Thus, with this coverage gap and insufficient subsidies, many Americans opt not to purchase health insurance. Just 28% of the market consists of young people, whereas experts say that the level should be closer to 40% in order to stabilize the market.* Without enough young, healthy people enrolled, premiums continue to rise possibly in that stream of the death spiral. However, some experts say that there is not a death spiral as market enrollment continues to increase and premium growth is the same as the previous five years. Nevertheless, premiums are still growing too quickly, the uninsured rate is not 100%, and insurers are leaving the marketplace with more than 30% of U.S. counties now having a single insurer.
It is clear that the ACA is far from perfect. Americans needs more competition and lower prices in order to truly afford health insurance. While Republicans have proposed the American Health Care Act (AHCA) in an attempt to fix some of these problems, the nonpartisan Congressional Budget Office finds multiple problems with the legislation. While the bill would lower the federal budget deficits an estimated $337 billion over ten years and while overall premiums could lower 10% by 2026, 24 million Americans would become uninsured, and premiums on poor, older Americans could rise as much as 750%. Thus, the AHCA would be far from perfect as well. While it would grant higher subsidies to younger people and attempt to lower their premiums by increasing those on older Americans, it also removes the Individual Mandate which could lead young, healthy people to simply opt not to buy insurance in larger numbers than under the ACA possibly leading to more of a death spiral. There are other ideas proposed by experts and politicians to truly lower premiums and the uninsured rate.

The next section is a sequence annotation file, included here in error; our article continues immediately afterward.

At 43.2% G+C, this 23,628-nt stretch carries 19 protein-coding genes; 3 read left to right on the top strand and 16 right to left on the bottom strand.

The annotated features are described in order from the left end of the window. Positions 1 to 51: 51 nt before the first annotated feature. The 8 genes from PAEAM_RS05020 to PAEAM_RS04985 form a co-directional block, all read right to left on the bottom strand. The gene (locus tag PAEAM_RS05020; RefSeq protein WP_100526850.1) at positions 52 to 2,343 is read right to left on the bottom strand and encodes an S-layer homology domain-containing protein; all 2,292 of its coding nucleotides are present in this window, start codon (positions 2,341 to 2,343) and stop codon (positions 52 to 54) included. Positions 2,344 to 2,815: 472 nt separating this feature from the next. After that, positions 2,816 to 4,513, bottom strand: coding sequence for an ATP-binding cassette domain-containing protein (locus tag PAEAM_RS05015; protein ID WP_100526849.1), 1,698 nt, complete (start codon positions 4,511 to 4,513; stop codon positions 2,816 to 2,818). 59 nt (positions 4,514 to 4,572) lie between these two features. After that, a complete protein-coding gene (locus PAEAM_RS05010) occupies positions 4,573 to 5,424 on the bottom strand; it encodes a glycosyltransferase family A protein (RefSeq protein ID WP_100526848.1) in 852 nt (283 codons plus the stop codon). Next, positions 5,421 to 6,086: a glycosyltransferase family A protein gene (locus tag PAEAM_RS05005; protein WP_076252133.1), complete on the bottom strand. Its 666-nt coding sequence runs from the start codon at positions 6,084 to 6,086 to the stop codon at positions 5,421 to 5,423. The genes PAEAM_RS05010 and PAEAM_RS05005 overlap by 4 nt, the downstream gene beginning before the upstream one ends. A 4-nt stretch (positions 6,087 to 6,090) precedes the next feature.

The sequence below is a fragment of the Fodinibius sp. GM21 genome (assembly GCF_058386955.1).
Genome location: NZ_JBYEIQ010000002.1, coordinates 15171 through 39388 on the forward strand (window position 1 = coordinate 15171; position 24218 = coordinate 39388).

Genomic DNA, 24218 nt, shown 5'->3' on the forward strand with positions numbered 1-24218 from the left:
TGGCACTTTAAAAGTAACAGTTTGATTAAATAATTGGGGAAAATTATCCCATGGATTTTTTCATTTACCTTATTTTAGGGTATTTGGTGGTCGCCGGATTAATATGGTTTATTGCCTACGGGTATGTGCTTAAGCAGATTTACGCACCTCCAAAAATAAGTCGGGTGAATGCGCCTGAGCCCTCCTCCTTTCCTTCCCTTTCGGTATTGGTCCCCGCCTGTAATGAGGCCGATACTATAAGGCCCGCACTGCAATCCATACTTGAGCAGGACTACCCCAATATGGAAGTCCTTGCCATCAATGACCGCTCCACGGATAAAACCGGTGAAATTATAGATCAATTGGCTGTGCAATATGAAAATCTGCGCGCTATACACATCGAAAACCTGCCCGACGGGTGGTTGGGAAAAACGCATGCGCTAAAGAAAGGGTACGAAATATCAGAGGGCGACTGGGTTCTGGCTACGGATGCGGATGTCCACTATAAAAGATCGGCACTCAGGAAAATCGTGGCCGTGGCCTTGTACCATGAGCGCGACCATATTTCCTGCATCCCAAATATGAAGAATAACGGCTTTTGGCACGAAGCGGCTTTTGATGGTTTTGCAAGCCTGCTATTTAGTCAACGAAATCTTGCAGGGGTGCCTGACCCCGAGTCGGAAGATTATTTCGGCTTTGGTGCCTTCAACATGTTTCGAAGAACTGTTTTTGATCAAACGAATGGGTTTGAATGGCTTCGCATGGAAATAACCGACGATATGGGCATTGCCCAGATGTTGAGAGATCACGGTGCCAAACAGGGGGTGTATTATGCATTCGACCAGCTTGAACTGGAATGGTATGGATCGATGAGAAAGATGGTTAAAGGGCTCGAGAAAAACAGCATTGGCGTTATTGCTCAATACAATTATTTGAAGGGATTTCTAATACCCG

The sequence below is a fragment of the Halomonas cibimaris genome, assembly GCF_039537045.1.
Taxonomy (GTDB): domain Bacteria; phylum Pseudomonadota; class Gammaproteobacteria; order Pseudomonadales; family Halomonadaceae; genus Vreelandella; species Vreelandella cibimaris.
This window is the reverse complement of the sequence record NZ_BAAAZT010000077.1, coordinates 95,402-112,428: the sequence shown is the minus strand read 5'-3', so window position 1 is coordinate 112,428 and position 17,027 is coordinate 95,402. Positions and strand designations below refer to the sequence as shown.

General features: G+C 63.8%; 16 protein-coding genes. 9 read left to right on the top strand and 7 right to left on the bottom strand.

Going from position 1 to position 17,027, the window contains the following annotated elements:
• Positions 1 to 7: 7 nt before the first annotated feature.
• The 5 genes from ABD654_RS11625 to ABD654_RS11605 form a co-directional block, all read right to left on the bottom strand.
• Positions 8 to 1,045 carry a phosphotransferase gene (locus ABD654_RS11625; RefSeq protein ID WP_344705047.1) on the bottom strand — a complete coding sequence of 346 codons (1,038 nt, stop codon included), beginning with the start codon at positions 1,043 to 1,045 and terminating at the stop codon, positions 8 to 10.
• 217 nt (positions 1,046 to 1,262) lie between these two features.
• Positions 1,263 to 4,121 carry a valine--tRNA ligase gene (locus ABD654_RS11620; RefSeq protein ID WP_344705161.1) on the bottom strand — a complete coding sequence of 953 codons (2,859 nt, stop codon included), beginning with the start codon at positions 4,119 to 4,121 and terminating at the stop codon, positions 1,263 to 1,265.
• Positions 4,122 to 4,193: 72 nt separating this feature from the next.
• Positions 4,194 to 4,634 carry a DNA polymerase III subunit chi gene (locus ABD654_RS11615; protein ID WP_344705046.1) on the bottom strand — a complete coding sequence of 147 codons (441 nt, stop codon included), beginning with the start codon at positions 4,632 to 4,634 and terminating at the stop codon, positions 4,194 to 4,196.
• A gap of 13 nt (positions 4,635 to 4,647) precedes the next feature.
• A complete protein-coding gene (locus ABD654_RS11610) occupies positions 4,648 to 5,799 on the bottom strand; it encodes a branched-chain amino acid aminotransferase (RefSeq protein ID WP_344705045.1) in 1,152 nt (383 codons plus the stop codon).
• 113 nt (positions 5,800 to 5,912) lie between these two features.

In health care and many other issues, there are both moderate and “radical” ideas (in relation to the U.S. political landscape). Moderates often see either fault in the radical ideas or see those ideas as sound yet near impossible to obtain in reality. They observe the political system and gridlock and determine that fundamental change would be unachievable. As for the radicals, they see fundamental change as necessary to delivering truly optimal policy no matter the political cost or effort.
A moderate idea for fixing the ACA is to maintain its main structure yet tweak the flaws. Since enticing enough young, heathy people to enroll in health insurance is the main challenge in health care and the ACA, there are a few options to combat this problem.
First, the Individual Mandate could be strengthened by increasing the tax penalty. Since the penalty now sits at around 2.5% of income and subsidized premiums sit around 10-20% of income, the penalty could be equalized to the same level as health insurance. While this would certainly cause more Americans to enroll and would likely bring down premiums long term, this would cause short-term financial pain to many Americans especially those currently uninsured in the “coverage gap.” This option is sure to be politically and practically unpopular.